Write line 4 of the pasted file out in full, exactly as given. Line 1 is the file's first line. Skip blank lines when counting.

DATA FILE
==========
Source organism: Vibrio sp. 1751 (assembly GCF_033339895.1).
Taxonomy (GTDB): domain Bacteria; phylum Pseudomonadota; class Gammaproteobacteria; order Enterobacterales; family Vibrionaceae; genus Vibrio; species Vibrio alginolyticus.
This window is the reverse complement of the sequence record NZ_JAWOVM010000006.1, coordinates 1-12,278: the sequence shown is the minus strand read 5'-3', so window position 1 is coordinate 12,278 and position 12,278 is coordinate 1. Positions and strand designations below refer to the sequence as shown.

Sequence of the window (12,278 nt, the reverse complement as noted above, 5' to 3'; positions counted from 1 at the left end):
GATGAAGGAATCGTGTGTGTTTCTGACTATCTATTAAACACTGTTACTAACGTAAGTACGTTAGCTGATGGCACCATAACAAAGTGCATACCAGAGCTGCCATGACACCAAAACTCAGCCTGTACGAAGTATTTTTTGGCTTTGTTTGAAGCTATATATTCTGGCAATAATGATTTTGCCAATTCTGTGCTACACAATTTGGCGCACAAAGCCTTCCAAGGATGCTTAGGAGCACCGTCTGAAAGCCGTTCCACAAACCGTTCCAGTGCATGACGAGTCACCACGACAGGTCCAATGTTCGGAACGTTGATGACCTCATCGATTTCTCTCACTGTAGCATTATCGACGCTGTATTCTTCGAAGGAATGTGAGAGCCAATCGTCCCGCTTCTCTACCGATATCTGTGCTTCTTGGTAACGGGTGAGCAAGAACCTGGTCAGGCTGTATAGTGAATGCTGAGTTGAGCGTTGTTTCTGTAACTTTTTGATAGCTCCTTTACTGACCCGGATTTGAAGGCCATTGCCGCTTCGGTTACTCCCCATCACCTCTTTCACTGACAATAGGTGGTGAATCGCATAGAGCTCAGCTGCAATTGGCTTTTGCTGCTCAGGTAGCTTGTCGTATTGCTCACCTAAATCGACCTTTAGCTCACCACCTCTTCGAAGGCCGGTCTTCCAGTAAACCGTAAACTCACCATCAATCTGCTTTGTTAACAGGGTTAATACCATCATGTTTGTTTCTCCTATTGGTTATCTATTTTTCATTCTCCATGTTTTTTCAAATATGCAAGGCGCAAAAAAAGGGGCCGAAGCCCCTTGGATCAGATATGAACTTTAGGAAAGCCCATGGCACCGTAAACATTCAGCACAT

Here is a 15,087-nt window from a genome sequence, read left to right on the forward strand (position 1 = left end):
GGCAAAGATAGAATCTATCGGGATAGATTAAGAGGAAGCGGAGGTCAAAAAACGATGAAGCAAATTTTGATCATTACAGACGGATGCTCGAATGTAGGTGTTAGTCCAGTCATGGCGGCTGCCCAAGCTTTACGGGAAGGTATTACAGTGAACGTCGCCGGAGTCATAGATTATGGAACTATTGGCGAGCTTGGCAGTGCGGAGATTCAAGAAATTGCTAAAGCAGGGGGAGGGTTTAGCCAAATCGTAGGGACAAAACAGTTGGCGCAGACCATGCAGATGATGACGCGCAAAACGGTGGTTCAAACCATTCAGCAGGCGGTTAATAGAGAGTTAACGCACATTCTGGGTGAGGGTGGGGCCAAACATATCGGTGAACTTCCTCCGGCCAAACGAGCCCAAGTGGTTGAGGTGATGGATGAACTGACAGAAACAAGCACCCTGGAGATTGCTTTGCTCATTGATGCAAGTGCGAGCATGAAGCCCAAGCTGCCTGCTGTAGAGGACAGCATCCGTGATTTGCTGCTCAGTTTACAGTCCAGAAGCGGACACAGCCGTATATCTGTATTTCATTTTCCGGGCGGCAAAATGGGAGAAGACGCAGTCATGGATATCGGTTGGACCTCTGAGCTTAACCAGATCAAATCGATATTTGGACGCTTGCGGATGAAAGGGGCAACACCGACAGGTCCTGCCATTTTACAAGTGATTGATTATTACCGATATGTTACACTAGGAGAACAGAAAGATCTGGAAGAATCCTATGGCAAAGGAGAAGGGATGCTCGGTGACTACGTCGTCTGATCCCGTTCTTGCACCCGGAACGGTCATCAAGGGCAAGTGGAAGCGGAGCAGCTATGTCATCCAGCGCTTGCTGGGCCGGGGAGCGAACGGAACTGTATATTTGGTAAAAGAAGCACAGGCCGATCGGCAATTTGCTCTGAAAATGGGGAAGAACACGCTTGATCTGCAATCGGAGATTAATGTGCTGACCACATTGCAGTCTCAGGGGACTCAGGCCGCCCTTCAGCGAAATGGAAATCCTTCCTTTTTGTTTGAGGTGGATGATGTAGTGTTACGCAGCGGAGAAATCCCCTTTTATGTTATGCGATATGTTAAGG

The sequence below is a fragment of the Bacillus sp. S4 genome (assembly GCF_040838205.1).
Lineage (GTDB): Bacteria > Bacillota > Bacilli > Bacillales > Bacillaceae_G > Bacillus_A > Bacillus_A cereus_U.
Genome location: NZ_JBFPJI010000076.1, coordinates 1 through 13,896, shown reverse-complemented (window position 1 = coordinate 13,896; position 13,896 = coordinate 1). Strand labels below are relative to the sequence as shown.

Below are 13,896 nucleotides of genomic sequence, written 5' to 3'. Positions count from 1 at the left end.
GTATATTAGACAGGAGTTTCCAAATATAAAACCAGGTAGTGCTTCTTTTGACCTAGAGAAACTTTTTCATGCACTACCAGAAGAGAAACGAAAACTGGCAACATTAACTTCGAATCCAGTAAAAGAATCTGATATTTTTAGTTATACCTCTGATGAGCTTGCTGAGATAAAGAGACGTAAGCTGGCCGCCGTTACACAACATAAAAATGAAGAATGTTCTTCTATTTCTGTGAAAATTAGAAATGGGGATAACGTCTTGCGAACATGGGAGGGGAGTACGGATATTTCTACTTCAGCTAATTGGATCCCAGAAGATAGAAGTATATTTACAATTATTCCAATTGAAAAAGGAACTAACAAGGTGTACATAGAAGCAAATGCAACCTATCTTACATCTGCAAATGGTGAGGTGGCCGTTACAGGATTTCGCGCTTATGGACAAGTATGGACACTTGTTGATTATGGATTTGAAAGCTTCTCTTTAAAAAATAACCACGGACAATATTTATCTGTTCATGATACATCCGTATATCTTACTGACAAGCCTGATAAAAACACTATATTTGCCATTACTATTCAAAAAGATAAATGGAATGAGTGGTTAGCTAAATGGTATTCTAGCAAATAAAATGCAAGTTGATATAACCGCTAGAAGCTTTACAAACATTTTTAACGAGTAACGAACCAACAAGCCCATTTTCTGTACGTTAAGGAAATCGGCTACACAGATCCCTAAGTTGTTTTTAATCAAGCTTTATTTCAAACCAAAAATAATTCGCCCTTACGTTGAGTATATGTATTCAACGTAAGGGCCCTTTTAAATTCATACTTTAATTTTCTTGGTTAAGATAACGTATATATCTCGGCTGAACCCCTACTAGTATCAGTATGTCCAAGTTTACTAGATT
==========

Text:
Sequence of the window (12,278 nt, the reverse complement as noted above, 5' to 3'; positions counted from 1 at the left end):